Streetsblog reported yesterday, in Developers, CB 2: Let’s Repurpose Downtown Brooklyn’s Empty Parking:
Parking reform in Downtown Brooklyn doesn’t go far enough, said developers at a public hearing last night, and the land use committee of Brooklyn Community Board 2 agreed. They want reduced parking requirements to apply not only to new buildings, as proposed by the Department of City Planning, but also to existing buildings and developments under construction. This would allow developers to convert empty floors of parking into retail, housing, or office space.As Streetsblog reported, not every board member supported the idea of reducing parking minimums, instead preferring smaller changes, given worries about impact on neighborhood streets.
...Indirectly, making parking reform retroactive could also allow future developments to be built without parking, despite the continued existence of parking minimums. Existing buildings could rent out no-longer-required spaces to satisfy the parking requirements for new projects going up nearby, confirmed Purnima Kapur, director of DCP’s Brooklyn office.
The call for retroactively reducing parking requirements was echoed by representatives from Two Trees Management Company, Forest City Ratner, 388 Bridge and The Hub. Between all of their Downtown Brooklyn projects, hundreds of parking spaces could be repurposed.
The committee failed to support the proposal with a recommendation that it be made retroactive but passed it, with an amendment applying it only to projects with an affordable component.
The issue goes to the full Community Board, then the City Planning Commission and City Council.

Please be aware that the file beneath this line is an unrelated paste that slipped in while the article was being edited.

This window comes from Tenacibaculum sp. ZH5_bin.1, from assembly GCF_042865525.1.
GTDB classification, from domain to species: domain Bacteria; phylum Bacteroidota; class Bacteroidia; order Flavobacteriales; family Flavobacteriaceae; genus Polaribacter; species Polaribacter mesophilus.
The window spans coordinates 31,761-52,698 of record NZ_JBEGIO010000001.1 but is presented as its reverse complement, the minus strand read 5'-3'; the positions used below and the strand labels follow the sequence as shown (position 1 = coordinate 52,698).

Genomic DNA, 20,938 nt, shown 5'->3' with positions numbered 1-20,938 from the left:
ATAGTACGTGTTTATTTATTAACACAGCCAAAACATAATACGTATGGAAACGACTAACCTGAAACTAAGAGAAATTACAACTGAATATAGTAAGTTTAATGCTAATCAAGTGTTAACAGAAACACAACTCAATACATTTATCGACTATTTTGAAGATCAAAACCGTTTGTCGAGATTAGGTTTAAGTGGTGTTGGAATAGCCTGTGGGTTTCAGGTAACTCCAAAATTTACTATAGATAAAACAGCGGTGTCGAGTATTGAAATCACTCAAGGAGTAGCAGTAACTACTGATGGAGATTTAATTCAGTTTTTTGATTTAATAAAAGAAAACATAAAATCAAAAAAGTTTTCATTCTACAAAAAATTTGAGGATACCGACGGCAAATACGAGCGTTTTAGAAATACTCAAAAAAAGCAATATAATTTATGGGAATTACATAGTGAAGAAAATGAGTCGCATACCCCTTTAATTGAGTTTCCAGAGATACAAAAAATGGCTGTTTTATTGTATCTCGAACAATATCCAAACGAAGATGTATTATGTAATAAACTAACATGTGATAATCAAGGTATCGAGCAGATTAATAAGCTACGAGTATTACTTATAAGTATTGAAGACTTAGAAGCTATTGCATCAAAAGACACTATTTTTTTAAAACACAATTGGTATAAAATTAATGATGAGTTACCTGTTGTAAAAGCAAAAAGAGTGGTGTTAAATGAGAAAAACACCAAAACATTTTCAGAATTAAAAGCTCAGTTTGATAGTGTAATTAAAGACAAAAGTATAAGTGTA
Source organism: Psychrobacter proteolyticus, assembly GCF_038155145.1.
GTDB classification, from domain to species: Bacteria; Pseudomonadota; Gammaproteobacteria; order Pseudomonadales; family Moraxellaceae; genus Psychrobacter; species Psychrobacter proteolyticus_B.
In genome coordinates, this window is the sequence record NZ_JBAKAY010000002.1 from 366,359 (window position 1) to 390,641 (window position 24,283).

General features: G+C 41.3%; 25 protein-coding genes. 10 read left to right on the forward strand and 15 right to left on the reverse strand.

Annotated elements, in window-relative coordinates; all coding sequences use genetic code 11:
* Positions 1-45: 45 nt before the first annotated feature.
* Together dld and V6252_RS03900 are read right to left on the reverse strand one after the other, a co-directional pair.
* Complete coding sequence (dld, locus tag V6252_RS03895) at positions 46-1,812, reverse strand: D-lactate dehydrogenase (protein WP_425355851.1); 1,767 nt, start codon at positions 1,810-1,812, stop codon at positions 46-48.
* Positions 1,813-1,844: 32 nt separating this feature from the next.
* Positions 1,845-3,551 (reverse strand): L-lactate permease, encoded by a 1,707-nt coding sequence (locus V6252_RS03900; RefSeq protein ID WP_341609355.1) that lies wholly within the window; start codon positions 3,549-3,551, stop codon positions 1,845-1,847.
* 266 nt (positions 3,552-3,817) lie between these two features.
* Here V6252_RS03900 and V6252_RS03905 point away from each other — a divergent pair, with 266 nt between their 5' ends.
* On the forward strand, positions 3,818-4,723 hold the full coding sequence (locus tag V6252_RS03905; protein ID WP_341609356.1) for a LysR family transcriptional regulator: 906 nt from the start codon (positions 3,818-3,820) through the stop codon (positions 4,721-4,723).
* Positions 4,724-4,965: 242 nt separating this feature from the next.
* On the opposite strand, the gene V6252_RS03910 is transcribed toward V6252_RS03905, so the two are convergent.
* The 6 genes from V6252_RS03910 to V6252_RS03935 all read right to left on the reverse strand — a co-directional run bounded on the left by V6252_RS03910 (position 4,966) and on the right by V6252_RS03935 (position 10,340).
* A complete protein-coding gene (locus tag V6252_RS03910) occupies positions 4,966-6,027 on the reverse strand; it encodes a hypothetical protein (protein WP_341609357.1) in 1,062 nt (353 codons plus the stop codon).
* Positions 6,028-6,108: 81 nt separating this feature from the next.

As I wrote June 6, despite the state's pattern of overriding city zoning in numerous ways to enable the Atlantic Yards project, the Empire State Development Corporation has not, as of yet, overridden the parking minimums assumed for the residential portion of the project.
The ESDC, which had previously mandated 1,100 on-site parking spaces, will apparently revise that, given plans to provide only 541 on-site spaces to arena-goers.
One explanation is that there is more off-site parking available than previously analyzed and, indeed, the new DCP report (below) suggests an "excess parking supply."
Then again, the impact of the arena is yet unclear. Will the empty garages in Downtown Brooklyn take up the slack or will the lack of a residential permit parking induce some arena-goers to seek free on-street parking and clog residential streets, as those seeking a Neighborhood Protection Plan fear?
Presumably Forest City would like to not have to build parking, especially for residential towers--such as those to be built at the arena block or over a railyard deck--that cannot accommodate it on-site.
However, given the question mark regarding the arena itself and the delay in building the towers, it's not surprising that no policy regarding on-site residential parking has been announced.
DCP Downtown Brooklyn Parking